Along with the self-assessment, use the Robbins textbook and
answer the following questions from the 3 areas below to write approximately 1 single-spaced page for each self-assessment. Please
turn-in this page along with the results
of your self-assessment. You will only be able to submit your assignment once,
so please be sure to include all attachments before submitting. If you
would like, you can simply copy and paste your assessment results at the end of
did you learn about yourself from the self-assessment? Were you surprised
at the results? Do you agree with them? Why or why not? Based on what you
have learned from the assessment, is there any changes you would like to
make? If so, explain how you might accomplish your goals.
about how your results (e.g. score or style) might compare to others’
assessment results. Summarize some differences that would exist between
those who would score differently than you on this assessment. For
example, if someone rated their values as opposite to yours (or received a
different score than you did on the assessment), how would they behave
differently? How can you effectively interact with others who would have
different scores than you on this assessment?
real-life example of how you have personally experienced the effects (of
the issues addressed in the self-assessment) of these differences. If you
cannot think of a personal experience, how have you observed the effects
in other people’s interactions? Please
explicitly list the style or issue from the self assessment that you are
illustrating. How could these issues affect you in your first
position after graduation?
Unformatted Attachment Preview
WHAT’S MY PREFERRED CONFLICT-HANDLING STYLE?
When you disagree with someone, such as a peer at work, how do you typically
respond? Use the following rating scale to record your answers:
1 = Practically never
2 = Once in a great while
3 = Sometimes
4 = Fairly often
5 = Very often
1. I work to come out victorious, no matter what. ___
2. I try to put the needs of others above my own. ___
3. I look for a mutually satisfactory solution. ___
4. I try not to get involved in conflicts. ___
5. I strive to investigate issues thoroughly and jointly. ___
6. I can enjoy a good argument. ___
7. I strive to foster harmony. ___
8. I negotiate to get a portion of what I propose. ___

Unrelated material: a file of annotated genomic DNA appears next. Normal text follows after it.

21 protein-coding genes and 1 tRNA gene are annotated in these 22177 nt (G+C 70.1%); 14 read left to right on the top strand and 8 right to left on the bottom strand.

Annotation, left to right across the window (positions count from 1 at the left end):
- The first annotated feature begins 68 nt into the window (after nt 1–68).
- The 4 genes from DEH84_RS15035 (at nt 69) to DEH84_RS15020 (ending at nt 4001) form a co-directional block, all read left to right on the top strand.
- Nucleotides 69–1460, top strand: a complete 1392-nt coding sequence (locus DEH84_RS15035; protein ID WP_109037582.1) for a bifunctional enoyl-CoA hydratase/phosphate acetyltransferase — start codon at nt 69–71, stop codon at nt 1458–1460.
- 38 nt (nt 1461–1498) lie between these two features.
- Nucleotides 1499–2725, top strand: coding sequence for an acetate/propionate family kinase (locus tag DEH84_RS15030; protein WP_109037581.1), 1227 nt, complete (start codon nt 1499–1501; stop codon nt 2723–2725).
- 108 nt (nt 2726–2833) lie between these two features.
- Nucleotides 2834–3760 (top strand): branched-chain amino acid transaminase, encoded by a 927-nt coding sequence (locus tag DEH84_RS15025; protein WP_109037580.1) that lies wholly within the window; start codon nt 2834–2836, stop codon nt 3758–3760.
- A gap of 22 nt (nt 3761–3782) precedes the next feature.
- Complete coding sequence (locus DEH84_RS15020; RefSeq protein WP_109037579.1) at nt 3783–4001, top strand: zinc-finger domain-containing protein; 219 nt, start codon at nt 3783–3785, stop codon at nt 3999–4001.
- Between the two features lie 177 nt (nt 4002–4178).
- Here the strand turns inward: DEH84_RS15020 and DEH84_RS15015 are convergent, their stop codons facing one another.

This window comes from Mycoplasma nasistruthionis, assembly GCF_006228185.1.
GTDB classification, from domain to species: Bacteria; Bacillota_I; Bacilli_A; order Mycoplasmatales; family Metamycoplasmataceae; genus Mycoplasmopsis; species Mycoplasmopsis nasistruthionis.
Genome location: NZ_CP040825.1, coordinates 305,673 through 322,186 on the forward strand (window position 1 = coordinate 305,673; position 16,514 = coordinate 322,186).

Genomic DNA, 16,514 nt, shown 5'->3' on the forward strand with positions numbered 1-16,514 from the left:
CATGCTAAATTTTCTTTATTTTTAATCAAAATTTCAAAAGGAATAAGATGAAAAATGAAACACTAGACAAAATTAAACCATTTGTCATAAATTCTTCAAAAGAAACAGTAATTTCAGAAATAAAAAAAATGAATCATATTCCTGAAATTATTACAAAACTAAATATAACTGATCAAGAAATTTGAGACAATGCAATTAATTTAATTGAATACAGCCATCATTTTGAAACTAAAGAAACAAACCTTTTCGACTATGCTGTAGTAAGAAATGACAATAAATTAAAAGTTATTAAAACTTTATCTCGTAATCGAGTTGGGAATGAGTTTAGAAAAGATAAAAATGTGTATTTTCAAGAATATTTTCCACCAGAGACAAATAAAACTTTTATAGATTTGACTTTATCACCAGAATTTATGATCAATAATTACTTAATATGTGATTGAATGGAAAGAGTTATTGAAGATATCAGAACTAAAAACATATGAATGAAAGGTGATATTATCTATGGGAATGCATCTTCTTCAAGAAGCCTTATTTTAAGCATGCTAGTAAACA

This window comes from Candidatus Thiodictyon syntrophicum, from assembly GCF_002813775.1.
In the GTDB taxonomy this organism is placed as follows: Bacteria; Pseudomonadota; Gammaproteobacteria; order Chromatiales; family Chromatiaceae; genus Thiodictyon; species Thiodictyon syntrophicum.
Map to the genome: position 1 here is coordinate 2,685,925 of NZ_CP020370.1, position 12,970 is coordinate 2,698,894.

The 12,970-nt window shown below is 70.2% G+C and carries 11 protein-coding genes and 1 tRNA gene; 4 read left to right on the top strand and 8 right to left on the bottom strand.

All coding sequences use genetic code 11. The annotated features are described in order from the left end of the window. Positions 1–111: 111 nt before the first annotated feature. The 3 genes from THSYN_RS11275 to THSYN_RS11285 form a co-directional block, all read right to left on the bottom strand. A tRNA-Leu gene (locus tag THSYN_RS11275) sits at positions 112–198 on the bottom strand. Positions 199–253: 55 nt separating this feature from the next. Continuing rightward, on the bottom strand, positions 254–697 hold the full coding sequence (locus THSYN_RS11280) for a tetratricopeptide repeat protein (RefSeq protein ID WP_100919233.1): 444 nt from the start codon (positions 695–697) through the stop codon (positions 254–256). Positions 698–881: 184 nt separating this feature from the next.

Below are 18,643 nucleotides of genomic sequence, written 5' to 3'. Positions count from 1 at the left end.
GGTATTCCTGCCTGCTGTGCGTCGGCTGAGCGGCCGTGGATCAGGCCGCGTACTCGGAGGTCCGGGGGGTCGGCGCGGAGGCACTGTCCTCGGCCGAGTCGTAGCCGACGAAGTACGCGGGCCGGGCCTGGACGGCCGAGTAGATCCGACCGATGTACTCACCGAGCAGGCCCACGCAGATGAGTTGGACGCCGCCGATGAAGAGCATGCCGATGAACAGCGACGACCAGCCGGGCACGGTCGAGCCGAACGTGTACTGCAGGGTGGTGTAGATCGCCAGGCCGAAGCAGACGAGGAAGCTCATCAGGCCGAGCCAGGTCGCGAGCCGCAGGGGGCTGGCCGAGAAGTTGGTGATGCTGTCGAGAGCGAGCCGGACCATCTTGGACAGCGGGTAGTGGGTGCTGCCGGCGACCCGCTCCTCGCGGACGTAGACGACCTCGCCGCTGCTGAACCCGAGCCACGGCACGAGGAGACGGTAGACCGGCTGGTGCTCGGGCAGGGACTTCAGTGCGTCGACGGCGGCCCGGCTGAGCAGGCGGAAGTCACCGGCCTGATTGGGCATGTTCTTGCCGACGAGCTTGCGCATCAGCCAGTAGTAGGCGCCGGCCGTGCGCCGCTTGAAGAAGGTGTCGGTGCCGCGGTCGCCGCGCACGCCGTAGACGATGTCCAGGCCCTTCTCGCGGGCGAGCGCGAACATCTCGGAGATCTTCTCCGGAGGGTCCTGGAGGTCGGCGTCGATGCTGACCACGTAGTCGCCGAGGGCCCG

9. I avoid open discussions of controversial subjects. ___
10. I openly share information with others in resolving disagreements. ___
11. I would rather win than end up compromising. ___
12. I go along with suggestions of others. ___
13. I look for a middle ground to resolve disagreements. ___
14. I keep my true opinions to myself to avoid hard feelings. ___
15. I encourage the open sharing of concerns and issues. ___
16. I am reluctant to admit I am wrong. ___
17. I try to help others avoid losing face in a disagreement. ___
18. I stress the advantages of give-and-take. ___
19. I agree early on, rather than argue about a point. ___
20. I state my position as only one point of view. ___
Research has identified five conflict-handling styles. To calculate your scores for each of
these styles, sum the scores from the 4 questions (in parentheses below) that relate to
each of these 5 styles as directed below:
Competing: (Sum of responses to questions 1, 6, 11, and 16) ____
Collaborating: (Sum of responses to questions 5, 10, 15, and 20) ____
Avoiding: (Sum of responses to questions 4, 9, 14, and 19) ____
Accommodating: (Sum of responses to questions 2, 7, 12, and 17) ____
Compromising: (Sum of responses to questions 3, 8, 13, and 18) ____
Your conflict-handling score within each category will range from 4 to 20. The category
you score highest in is your preferred conflict-handling style. Your next-highest total is
your secondary style. See pages 190-191 in the textbook as well as the following
Competing = A desire to satisfy one’s interests, regardless of the impact on the other
party to the conflict.
Collaborating = Where the parties to a conflict each desire to satisfy fully the concerns
of all parties.
Avoiding = The desire to withdraw from or suppress the conflict.
Accommodating = Willingness of one party in a conflict to place the opponent’s interests
above his or her own.
Compromising = Where each party to a conflict is willing to give up something.
Ideally, we should adjust our conflict-handling style to the situation. For instance,
avoidance works well when a conflict is trivial, when emotions are running high and time
is needed to cool them down, or when the potential disruption from a more assertive
action outweighs the benefits of a resolution. In contrast, competing works well when
you need a quick resolution on important issues where unpopular actions must be taken,
or when commitment by others to your solution is not critical. However, the evidence
indicates that we all have a preferred style for handling conflicts. When “push comes to
shove,” this is the style we tend to rely on. Your score on this instrument provides you
with insight into this preferred style. Use this information to work against your natural
tendencies when the situation requires a different style.
From Prentice Hall’s Self Assessment Library 2.0. (2002). Edited by Stephen P. Robbins.
Source: Based on conflict dimensions defined in K.W Thomas, “Conflict and Conflict Management,” in M. Dunnette (ed.),
HANDBOOK OF INDUSTRIAL AND ORGANIZATIONAL PSYCHOLOGY (Chicago: Rand McNally, 1976), pp. 889-935.
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